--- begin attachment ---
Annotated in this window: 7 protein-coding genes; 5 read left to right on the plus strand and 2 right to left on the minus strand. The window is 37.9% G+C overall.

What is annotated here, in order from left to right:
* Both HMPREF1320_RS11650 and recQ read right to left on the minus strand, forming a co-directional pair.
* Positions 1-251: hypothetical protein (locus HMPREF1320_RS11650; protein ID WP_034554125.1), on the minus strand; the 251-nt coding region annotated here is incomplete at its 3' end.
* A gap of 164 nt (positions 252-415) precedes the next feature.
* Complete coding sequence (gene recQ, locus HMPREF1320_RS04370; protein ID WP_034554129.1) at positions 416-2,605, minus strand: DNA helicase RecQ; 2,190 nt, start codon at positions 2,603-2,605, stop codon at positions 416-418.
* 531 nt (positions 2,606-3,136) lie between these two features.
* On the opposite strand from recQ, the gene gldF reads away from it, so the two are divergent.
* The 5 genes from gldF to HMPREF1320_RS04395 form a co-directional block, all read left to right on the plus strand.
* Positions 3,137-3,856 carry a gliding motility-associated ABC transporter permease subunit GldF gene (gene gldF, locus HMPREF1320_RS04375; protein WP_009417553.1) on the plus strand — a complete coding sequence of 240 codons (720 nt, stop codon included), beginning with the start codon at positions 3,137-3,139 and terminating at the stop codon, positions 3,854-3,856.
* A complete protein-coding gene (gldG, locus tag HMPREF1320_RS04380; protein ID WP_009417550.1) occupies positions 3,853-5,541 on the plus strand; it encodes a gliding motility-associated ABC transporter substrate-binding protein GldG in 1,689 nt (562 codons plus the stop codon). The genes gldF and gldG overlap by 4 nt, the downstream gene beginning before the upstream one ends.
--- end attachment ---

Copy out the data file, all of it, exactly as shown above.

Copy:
Annotated in this window: 7 protein-coding genes; 5 read left to right on the plus strand and 2 right to left on the minus strand. The window is 37.9% G+C overall.

What is annotated here, in order from left to right:
* Both HMPREF1320_RS11650 and recQ read right to left on the minus strand, forming a co-directional pair.
* Positions 1-251: hypothetical protein (locus HMPREF1320_RS11650; protein ID WP_034554125.1), on the minus strand; the 251-nt coding region annotated here is incomplete at its 3' end.
* A gap of 164 nt (positions 252-415) precedes the next feature.
* Complete coding sequence (gene recQ, locus HMPREF1320_RS04370; protein ID WP_034554129.1) at positions 416-2,605, minus strand: DNA helicase RecQ; 2,190 nt, start codon at positions 2,603-2,605, stop codon at positions 416-418.
* 531 nt (positions 2,606-3,136) lie between these two features.
* On the opposite strand from recQ, the gene gldF reads away from it, so the two are divergent.
* The 5 genes from gldF to HMPREF1320_RS04395 form a co-directional block, all read left to right on the plus strand.
* Positions 3,137-3,856 carry a gliding motility-associated ABC transporter permease subunit GldF gene (gene gldF, locus HMPREF1320_RS04375; protein WP_009417553.1) on the plus strand — a complete coding sequence of 240 codons (720 nt, stop codon included), beginning with the start codon at positions 3,137-3,139 and terminating at the stop codon, positions 3,854-3,856.
* A complete protein-coding gene (gldG, locus tag HMPREF1320_RS04380; protein ID WP_009417550.1) occupies positions 3,853-5,541 on the plus strand; it encodes a gliding motility-associated ABC transporter substrate-binding protein GldG in 1,689 nt (562 codons plus the stop codon). The genes gldF and gldG overlap by 4 nt, the downstream gene beginning before the upstream one ends.